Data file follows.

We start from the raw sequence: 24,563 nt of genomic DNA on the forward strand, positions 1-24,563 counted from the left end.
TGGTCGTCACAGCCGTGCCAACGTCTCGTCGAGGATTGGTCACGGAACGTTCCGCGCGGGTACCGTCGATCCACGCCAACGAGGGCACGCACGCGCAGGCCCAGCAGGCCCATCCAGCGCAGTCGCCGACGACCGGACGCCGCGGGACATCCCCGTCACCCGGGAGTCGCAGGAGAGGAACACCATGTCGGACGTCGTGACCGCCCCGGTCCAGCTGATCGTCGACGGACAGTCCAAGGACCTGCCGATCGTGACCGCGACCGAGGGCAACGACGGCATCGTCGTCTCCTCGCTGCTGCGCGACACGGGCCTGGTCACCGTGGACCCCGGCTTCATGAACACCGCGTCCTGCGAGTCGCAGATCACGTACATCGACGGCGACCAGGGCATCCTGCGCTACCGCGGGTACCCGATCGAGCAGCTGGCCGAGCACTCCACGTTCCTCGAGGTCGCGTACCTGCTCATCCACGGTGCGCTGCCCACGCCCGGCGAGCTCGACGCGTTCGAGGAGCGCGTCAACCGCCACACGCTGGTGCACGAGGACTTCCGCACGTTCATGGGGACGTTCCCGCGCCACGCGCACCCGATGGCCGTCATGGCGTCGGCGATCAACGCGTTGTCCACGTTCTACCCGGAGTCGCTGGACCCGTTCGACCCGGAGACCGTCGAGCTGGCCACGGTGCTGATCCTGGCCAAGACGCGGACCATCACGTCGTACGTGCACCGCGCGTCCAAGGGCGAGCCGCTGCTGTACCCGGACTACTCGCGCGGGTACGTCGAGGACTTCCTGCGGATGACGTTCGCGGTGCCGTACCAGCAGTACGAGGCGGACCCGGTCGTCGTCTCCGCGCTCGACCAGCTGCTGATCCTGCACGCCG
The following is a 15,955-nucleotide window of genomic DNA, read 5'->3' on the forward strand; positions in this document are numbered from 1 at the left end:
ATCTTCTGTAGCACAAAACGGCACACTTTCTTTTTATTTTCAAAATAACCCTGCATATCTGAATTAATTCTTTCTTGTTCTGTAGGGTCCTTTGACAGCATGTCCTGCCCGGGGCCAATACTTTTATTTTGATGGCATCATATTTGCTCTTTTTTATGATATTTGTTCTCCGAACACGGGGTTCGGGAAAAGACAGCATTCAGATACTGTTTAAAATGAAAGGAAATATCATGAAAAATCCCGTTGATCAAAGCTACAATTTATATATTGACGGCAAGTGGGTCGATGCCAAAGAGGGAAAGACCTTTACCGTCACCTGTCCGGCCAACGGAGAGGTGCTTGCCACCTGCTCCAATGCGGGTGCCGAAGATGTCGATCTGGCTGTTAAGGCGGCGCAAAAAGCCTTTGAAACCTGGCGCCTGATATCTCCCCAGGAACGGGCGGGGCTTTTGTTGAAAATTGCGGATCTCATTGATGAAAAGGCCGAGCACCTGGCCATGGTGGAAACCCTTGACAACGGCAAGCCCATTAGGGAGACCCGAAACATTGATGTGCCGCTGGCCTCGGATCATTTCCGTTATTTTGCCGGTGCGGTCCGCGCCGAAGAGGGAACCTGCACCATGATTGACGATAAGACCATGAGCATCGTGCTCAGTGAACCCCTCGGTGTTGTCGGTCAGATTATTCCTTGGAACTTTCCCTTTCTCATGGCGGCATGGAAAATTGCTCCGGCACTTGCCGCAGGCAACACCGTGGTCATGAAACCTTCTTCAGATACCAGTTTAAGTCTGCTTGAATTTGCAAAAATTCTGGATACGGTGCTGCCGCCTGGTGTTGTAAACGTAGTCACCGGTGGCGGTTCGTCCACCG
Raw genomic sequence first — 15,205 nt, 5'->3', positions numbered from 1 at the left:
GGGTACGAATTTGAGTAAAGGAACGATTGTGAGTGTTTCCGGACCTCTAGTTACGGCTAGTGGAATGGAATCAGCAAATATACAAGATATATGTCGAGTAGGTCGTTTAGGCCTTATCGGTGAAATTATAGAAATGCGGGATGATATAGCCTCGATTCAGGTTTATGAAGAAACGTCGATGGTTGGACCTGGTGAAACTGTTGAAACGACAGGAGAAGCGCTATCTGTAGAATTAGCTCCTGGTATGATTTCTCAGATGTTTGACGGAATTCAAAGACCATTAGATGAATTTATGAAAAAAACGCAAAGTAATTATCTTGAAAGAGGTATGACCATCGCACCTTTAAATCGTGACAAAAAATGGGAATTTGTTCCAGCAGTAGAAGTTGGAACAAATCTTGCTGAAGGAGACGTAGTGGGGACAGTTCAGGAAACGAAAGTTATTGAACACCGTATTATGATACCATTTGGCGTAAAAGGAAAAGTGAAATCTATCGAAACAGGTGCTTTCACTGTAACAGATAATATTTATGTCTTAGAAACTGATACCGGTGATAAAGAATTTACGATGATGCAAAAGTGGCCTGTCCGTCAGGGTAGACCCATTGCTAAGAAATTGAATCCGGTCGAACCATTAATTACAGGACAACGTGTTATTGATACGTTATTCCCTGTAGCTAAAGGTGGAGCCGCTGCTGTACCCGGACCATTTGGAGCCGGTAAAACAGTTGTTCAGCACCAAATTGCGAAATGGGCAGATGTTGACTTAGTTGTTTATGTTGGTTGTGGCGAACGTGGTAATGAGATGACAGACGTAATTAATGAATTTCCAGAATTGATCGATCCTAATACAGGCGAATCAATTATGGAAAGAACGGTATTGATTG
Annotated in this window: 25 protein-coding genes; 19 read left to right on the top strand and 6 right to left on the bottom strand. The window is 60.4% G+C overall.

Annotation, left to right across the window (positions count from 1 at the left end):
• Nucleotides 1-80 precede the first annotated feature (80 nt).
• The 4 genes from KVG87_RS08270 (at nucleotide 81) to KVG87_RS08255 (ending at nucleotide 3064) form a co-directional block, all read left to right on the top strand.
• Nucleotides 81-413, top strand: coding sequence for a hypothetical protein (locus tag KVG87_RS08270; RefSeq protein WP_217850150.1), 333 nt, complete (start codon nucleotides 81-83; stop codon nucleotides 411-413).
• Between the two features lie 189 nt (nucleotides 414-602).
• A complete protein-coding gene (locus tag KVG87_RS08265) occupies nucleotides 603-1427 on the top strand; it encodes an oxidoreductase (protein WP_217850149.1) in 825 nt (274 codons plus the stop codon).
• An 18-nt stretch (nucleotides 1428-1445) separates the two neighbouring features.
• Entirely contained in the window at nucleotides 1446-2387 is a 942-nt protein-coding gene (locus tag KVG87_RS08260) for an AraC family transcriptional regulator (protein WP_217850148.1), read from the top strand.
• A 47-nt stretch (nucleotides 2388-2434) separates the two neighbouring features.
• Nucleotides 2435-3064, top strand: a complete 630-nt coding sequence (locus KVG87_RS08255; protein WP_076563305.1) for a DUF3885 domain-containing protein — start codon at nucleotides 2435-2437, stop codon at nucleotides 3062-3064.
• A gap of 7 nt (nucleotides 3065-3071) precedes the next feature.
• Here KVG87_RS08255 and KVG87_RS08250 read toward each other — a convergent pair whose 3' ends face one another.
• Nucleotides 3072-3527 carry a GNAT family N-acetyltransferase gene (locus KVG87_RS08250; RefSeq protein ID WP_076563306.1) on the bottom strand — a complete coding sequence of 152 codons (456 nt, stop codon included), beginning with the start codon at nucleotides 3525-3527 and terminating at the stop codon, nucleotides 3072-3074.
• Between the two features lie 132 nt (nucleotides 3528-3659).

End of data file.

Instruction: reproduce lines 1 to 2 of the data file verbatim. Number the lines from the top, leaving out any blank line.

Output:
We start from the raw sequence: 24,563 nt of genomic DNA on the forward strand, positions 1-24,563 counted from the left end.
TGGTCGTCACAGCCGTGCCAACGTCTCGTCGAGGATTGGTCACGGAACGTTCCGCGCGGGTACCGTCGATCCACGCCAACGAGGGCACGCACGCGCAGGCCCAGCAGGCCCATCCAGCGCAGTCGCCGACGACCGGACGCCGCGGGACATCCCCGTCACCCGGGAGTCGCAGGAGAGGAACACCATGTCGGACGTCGTGACCGCCCCGGTCCAGCTGATCGTCGACGGACAGTCCAAGGACCTGCCGATCGTGACCGCGACCGAGGGCAACGACGGCATCGTCGTCTCCTCGCTGCTGCGCGACACGGGCCTGGTCACCGTGGACCCCGGCTTCATGAACACCGCGTCCTGCGAGTCGCAGATCACGTACATCGACGGCGACCAGGGCATCCTGCGCTACCGCGGGTACCCGATCGAGCAGCTGGCCGAGCACTCCACGTTCCTCGAGGTCGCGTACCTGCTCATCCACGGTGCGCTGCCCACGCCCGGCGAGCTCGACGCGTTCGAGGAGCGCGTCAACCGCCACACGCTGGTGCACGAGGACTTCCGCACGTTCATGGGGACGTTCCCGCGCCACGCGCACCCGATGGCCGTCATGGCGTCGGCGATCAACGCGTTGTCCACGTTCTACCCGGAGTCGCTGGACCCGTTCGACCCGGAGACCGTCGAGCTGGCCACGGTGCTGATCCTGGCCAAGACGCGGACCATCACGTCGTACGTGCACCGCGCGTCCAAGGGCGAGCCGCTGCTGTACCCGGACTACTCGCGCGGGTACGTCGAGGACTTCCTGCGGATGACGTTCGCGGTGCCGTACCAGCAGTACGAGGCGGACCCGGTCGTCGTCTCCGCGCTCGACCAGCTGCTGATCCTGCACGCCG